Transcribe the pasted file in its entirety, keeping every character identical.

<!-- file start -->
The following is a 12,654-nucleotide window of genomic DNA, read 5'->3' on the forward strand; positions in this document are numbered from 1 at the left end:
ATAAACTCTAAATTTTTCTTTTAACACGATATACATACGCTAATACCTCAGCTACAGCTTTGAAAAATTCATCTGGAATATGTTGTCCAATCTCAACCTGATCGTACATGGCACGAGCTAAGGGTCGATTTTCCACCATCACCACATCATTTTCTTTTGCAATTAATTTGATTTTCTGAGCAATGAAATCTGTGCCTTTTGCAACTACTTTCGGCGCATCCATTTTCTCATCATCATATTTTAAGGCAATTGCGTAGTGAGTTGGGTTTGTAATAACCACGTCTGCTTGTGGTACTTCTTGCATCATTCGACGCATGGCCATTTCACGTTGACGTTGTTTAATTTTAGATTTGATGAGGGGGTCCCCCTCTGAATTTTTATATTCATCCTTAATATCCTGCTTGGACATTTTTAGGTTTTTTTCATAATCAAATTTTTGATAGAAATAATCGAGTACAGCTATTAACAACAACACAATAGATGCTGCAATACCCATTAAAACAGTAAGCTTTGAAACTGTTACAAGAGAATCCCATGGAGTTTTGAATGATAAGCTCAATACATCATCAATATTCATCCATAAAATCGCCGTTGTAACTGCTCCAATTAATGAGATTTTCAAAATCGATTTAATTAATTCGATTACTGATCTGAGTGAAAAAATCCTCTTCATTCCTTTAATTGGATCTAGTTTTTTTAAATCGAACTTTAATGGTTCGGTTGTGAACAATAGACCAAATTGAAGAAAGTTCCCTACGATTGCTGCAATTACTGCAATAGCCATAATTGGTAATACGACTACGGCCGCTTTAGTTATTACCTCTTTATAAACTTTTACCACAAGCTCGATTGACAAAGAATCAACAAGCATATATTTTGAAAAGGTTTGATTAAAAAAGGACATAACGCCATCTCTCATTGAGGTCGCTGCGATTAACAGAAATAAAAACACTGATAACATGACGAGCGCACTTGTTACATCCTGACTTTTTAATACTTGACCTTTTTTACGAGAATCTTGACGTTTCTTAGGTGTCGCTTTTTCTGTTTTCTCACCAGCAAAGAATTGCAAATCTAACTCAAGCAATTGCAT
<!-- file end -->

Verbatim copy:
The following is a 12,654-nucleotide window of genomic DNA, read 5'->3' on the forward strand; positions in this document are numbered from 1 at the left end:
ATAAACTCTAAATTTTTCTTTTAACACGATATACATACGCTAATACCTCAGCTACAGCTTTGAAAAATTCATCTGGAATATGTTGTCCAATCTCAACCTGATCGTACATGGCACGAGCTAAGGGTCGATTTTCCACCATCACCACATCATTTTCTTTTGCAATTAATTTGATTTTCTGAGCAATGAAATCTGTGCCTTTTGCAACTACTTTCGGCGCATCCATTTTCTCATCATCATATTTTAAGGCAATTGCGTAGTGAGTTGGGTTTGTAATAACCACGTCTGCTTGTGGTACTTCTTGCATCATTCGACGCATGGCCATTTCACGTTGACGTTGTTTAATTTTAGATTTGATGAGGGGGTCCCCCTCTGAATTTTTATATTCATCCTTAATATCCTGCTTGGACATTTTTAGGTTTTTTTCATAATCAAATTTTTGATAGAAATAATCGAGTACAGCTATTAACAACAACACAATAGATGCTGCAATACCCATTAAAACAGTAAGCTTTGAAACTGTTACAAGAGAATCCCATGGAGTTTTGAATGATAAGCTCAATACATCATCAATATTCATCCATAAAATCGCCGTTGTAACTGCTCCAATTAATGAGATTTTCAAAATCGATTTAATTAATTCGATTACTGATCTGAGTGAAAAAATCCTCTTCATTCCTTTAATTGGATCTAGTTTTTTTAAATCGAACTTTAATGGTTCGGTTGTGAACAATAGACCAAATTGAAGAAAGTTCCCTACGATTGCTGCAATTACTGCAATAGCCATAATTGGTAATACGACTACGGCCGCTTTAGTTATTACCTCTTTATAAACTTTTACCACAAGCTCGATTGACAAAGAATCAACAAGCATATATTTTGAAAAGGTTTGATTAAAAAAGGACATAACGCCATCTCTCATTGAGGTCGCTGCGATTAACAGAAATAAAAACACTGATAACATGACGAGCGCACTTGTTACATCCTGACTTTTTAATACTTGACCTTTTTTACGAGAATCTTGACGTTTCTTAGGTGTCGCTTTTTCTGTTTTCTCACCAGCAAAGAATTGCAAATCTAACTCAAGCAATTGCAT